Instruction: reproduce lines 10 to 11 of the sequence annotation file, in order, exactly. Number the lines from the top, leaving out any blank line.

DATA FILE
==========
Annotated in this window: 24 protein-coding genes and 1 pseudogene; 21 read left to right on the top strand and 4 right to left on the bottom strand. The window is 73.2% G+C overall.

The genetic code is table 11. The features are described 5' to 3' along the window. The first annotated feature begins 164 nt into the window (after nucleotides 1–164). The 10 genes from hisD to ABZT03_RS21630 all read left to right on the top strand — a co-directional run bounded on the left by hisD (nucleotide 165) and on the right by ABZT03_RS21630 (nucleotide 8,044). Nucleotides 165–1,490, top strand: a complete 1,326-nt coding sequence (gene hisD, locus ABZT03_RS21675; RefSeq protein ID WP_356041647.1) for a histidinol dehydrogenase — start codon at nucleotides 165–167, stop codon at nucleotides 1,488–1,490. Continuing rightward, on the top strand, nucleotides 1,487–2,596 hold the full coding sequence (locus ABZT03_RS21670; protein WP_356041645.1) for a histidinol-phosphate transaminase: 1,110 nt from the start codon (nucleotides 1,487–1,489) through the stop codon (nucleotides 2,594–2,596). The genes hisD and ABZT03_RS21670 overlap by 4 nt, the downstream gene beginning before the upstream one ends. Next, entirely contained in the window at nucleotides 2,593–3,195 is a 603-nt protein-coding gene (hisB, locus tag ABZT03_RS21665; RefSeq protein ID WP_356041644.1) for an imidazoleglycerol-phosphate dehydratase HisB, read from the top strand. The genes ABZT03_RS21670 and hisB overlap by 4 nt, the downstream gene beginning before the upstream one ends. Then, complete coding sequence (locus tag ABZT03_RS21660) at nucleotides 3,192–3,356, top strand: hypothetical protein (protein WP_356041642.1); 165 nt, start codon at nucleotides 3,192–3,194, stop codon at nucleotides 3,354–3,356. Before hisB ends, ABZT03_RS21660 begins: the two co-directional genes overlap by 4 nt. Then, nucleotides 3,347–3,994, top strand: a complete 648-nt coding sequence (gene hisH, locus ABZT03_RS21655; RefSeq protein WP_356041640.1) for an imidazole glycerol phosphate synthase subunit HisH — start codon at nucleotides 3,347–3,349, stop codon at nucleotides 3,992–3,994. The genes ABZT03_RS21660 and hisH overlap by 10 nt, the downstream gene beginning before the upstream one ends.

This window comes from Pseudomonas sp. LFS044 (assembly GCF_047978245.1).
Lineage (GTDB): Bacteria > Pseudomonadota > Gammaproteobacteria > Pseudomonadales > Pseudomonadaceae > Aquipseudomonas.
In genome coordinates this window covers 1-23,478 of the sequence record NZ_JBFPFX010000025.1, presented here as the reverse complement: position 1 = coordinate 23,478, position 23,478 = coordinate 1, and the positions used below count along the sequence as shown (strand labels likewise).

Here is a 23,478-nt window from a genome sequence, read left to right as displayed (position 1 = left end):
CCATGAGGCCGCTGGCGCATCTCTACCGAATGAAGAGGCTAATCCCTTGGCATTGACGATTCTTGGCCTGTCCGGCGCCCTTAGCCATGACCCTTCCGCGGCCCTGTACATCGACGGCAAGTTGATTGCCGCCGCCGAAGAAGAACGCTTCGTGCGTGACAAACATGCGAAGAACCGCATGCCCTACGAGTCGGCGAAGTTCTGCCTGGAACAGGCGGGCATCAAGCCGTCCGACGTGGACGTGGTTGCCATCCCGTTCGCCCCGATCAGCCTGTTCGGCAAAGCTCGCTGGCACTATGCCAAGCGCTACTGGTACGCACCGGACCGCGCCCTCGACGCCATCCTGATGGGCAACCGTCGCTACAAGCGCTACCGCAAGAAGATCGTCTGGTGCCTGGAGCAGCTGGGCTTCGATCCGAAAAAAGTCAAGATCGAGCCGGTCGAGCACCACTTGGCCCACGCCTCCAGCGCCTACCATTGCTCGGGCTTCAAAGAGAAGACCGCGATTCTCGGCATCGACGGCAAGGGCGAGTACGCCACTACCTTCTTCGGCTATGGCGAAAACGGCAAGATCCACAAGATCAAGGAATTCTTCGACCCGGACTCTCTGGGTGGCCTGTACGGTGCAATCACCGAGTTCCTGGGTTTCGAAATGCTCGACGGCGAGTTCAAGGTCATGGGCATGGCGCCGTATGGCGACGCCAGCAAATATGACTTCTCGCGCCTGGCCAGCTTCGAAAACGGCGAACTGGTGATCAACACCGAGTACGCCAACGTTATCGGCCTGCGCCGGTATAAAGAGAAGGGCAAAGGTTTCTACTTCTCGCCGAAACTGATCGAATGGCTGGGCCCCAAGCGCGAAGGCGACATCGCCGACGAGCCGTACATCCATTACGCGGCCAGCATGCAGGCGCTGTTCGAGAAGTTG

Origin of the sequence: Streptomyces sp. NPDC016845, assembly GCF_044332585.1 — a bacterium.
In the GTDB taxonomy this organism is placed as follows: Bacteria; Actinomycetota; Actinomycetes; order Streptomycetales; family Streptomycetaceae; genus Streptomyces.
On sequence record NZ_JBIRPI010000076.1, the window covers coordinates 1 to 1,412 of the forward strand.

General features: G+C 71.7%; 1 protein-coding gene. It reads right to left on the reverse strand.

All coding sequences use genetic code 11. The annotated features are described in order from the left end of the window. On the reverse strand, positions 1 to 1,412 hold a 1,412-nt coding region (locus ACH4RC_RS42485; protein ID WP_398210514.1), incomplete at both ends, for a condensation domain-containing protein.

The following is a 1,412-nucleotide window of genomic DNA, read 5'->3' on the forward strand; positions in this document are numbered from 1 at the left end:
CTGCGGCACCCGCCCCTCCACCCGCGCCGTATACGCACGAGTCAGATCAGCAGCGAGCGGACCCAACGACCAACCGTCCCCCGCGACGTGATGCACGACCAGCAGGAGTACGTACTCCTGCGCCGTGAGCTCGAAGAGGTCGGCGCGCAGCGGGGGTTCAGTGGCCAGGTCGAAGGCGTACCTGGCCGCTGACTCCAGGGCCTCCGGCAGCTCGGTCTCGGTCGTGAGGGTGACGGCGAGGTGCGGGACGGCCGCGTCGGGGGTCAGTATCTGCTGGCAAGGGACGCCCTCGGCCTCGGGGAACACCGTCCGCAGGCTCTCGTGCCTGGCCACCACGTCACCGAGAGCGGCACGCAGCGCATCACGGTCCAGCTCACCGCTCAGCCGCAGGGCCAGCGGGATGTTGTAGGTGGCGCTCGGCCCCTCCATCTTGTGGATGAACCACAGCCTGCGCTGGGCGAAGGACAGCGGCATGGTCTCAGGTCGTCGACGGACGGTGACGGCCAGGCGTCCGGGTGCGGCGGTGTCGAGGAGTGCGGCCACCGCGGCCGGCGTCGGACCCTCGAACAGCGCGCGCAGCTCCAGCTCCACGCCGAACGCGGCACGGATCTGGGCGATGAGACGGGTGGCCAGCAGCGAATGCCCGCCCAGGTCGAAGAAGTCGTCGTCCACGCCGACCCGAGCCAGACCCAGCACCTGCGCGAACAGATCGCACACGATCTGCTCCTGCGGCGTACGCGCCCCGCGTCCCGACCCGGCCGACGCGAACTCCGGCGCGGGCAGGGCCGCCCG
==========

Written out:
On sequence record NZ_JBIRPI010000076.1, the window covers coordinates 1 to 1,412 of the forward strand.

General features: G+C 71.7%; 1 protein-coding gene. It reads right to left on the reverse strand.